- Computing technology entering a new phase
Computers have evolved over half a century into an essential and indispensable backbone of social information infrastructure. And now, it faces a significant turning point. Although Moore’s Law, which doubles the number of transistors in a chip every two years, has contributed to continuously improving computer performance, we might not be able to expect sustainable transistor shrinking anymore. A promising way to make a breakthrough in solving such a critical issue is to exploit emerging devices, such as non-volatile memories, superconductor devices, and nanophotonic devices, to design novel computing platforms aggressively. What should computer architects pay attention to when exploiting such new devices? A key is to find significant potential that MOS-FETs cannot achieve. It is essential to “maximize the advantages of new devices and hide their shortcomings”. However, in many cases, we do not have enough knowledge and experience with such new devices, materials, physics, etc. Therefore, it is strongly required that we interact with device researchers.
- Sharing my experience: A case for superconductor computing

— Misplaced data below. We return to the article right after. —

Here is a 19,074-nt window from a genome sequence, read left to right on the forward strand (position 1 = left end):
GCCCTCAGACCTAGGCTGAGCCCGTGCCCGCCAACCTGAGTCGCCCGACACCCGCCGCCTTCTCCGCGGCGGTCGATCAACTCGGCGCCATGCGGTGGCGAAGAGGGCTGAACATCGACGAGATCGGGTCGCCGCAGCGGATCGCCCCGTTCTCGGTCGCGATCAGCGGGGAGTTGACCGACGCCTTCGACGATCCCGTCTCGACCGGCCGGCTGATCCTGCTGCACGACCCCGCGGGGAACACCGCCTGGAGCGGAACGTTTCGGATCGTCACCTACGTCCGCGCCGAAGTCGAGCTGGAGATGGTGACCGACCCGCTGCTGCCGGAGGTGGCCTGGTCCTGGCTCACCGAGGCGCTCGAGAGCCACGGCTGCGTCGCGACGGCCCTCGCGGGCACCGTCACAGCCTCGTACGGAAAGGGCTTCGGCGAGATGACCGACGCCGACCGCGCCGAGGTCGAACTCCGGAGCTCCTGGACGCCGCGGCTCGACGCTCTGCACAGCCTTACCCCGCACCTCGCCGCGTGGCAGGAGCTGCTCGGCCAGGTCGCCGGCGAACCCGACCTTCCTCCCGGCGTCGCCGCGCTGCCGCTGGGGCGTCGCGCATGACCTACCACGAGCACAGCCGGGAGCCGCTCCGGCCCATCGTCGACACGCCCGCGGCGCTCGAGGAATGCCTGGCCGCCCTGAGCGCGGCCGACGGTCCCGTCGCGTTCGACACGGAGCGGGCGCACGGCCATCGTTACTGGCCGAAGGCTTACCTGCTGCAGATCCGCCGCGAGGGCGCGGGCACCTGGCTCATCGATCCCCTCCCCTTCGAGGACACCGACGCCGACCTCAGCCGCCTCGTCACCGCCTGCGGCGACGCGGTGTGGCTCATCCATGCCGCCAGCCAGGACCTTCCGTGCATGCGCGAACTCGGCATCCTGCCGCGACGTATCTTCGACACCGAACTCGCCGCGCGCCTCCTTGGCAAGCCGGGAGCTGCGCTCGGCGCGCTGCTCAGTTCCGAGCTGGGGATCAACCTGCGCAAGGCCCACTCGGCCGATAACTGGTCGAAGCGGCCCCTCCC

About 20 years ago, I started computer architecture research targeting superconductor SFQ (Single Flux Quantum) logics that operate in a 4.2-kelvin environment with ultra-high-speed (such as over 50 GHz) ultra-low-power features. When I first heard about SFQ, I was very attracted by its ultra-high-speed nature. However, this was later replaced by disappointment due to its bit-serial operations that greatly lower the computing throughput. At that time, there were several technical reasons why they did not consider bit-parallel circuits, but the fundamental barrier was the existence of a pitfall that bit-parallel circuits do not work with an ultra-high-speed frequency due to their complex, long wires. Through a long engagement with device/circuit researchers, we have been able to introduce a gate-level fine-grained deep pipeline architecture that maximizes its performance but also makes wiring simple. Designers can concentrate timing optimization on gate-to-gate wirings in the gate-level pipelined structure. Although many SFQ researchers disagreed with this design style, we have finally demonstrated real chip designs over 50 GHz with bit-parallel operations. You can enjoy our demo movie on how ultra-fast SFQ chips are designed and measured. Recently, we have discussed exploiting SFQ logics for AI inference acceleration with architectural optimization. The importance of resource re-balancing of PEs and on-chip memory was a critical microarchitectural optimization. BTW, physical chip measurement (not simulation) of such emerging devices, as shown in images (A) and (C), is an exciting process. We do manual wire bonding, and sometimes we fail in this process, as you can see in (B). Although this chip does not work anymore, it gives us valuable experience!
- Sharing my experience: A case for nanophotonic computing